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Media Bits and Bytes – December 12, 2023

More censorship, more surveillance, more media resistance

Matt Shirley
  1. The IRS vs Microsoft
  2. Mehdi Hasan Gets the Ax - When He’s Most Needed
  3. America’s School Internet Censorship Machine
  4. ESPN’s Real Crisis
  5. The Quantum Computers of Tomorrow
  6. Report: The Ultimate Quest for Data
  7. Joan Donovan Calls Out Harvard and Meta
  8. Giving Surveillance for the Holidays
  9. Keeping Gaza Connected
  10. Social Media in the Lebanese Movement


The IRS vs Microsoft

By Paul Kiel

The Microsoft case provides a unique window into tech companies shifting profits to tax havens. Three senators sough more detail about the role of the mega-consultancy KPMG: “KPMG helped Microsoft reward shareholders and executives, while depriving the federal government of billions in tax revenueKPMG clearly played a central role in the systematic offshoring of corporate profits.”

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Mehdi Hasan Gets the AxWhen Hes Most Needed

By Perry Bacon Jr.
The Washington Post

Hasan’s diminishment is the latest indication of a worrisome drift in political journalism. The Black Lives Matter movement and the resistance to Donald Trump’s presidency pushed the news media in a more liberal direction. But with Biden in office, many news outlets have tried to recalibrate — most notably CNN, which pushed out several journalists who the network felt were too anti-Republican. 

America’s School Internet Censorship Machine

By Todd Feathers and Dhruv Mehrotra

Thanks in large part to a two-decade-old federal anti-porn law, school districts across the US restrict what students see online using a patchwork of commercial web filters that block vast and often random swathes of the internet. As the national debate over school censorship focuses on controversial book-banning laws, automated web filters can perpetuate ever more dangerous censorship.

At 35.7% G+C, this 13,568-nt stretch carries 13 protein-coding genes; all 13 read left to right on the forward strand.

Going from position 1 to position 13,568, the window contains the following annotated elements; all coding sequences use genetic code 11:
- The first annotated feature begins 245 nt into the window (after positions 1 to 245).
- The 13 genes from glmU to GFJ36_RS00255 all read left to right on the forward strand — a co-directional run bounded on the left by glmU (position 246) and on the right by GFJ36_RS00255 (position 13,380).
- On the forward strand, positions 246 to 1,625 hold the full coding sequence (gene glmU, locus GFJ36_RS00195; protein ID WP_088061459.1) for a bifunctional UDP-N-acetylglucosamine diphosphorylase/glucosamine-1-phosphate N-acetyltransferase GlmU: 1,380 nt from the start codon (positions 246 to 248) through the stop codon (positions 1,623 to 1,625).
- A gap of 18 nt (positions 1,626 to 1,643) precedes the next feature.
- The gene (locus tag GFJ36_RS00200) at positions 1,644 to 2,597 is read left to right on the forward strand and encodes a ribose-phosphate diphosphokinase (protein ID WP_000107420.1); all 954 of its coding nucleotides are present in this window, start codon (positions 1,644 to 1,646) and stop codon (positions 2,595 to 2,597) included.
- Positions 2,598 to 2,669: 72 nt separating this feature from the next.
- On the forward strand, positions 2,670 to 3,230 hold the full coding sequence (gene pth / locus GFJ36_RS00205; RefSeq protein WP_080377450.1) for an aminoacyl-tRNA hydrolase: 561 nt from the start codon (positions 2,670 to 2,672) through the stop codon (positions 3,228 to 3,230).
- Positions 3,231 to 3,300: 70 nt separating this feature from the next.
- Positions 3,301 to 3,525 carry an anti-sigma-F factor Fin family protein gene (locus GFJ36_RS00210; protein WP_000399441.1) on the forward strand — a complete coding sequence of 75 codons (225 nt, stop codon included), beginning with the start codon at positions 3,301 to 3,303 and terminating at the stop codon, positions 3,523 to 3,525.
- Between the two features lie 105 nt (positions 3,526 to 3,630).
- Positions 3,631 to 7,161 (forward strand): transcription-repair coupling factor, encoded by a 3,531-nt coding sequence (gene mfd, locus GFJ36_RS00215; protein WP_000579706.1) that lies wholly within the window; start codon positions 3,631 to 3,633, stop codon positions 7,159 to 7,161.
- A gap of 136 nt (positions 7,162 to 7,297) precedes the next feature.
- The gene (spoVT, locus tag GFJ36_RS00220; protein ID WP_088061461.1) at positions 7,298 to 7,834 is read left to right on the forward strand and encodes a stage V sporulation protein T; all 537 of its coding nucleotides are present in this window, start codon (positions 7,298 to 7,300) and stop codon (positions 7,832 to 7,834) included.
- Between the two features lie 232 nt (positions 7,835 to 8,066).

ESPN’s Real Crisis

By Joel Anderson

Consumers continue to drop their cable bundles in favor of streaming services, which haven’t yet proven to be as profitable. That shift in viewing habits has shrunk ESPN’s footprint to 71 million homes from a peak of 100 million. For now, the only way for cord-cutters to watch ESPN is through cable.

The Quantum Computers of Tomorrow

By Bryan Walsh

The Quantum System Two represents a significant step forward in the very long path to bring quantum computing from the lab into the practical world, where such machines could one day solve problems that even the fastest classical supercomputers couldn’t crack in millions of years.

Report: The Ultimate Quest for Data

By Jenna Ruddock
Free Press

This report explores how the rampant harvesting of our personal data online has led to discrimination, disclosure of sensitive information and other abuses. It illustrates the urgent need to safeguard our digital privacy and mitigate corporate hunger for our data.

Joan Donovan Calls Out Harvard and Meta

By Matthew Ingram
Columbia Journalism Review

Joan Donovan founded and ran the Technology and Social Change Project, a research effort at Harvard. After years investigating Meta, she was forced out, and Donovan alleges that Meta “inappropriately influenced” her superiors in return for the promise of funding, leading to what she calls a “significant conflict of interest.” 

Giving Surveillance for the Holidays

By Thorin Klosowski
Electronic Frontier Foundation

With the holidays upon us, it's easy to default to giving the tech gifts that retailers tend to push on us this time of year: smart speakers, video doorbells, bluetooth trackers, fitness trackers, and other connected gadgets are all very popular gifts. But before you give one, think twice about what you're opting that person into.

Keeping Gaza Connected

By Yasmin Shabana

A global campaign is helping connect the Palestinians in Gaza using electronic SIMs (eSIMs). From Egypt, to Lebanon, France, Belgium, the UK, and the US, thousands of Palestinians in the diaspora, along with friends and strangers, rushed to purchase eSIMs—the digital version of the physical SIM cards that store subscriber identity data on mobile phones—gifting them to people in Gaza.

Social Media in the Lebanese Movement

By Mieke Hein
Rosa Luxemburg Stiftung

The Beirut-based independent media platform Megaphone seeks to tackle the difficulties of independent media production in Lebanon, and offer their growing audience an alternative to media outlets that have increasingly become mouthpieces of the country’s rival political factions.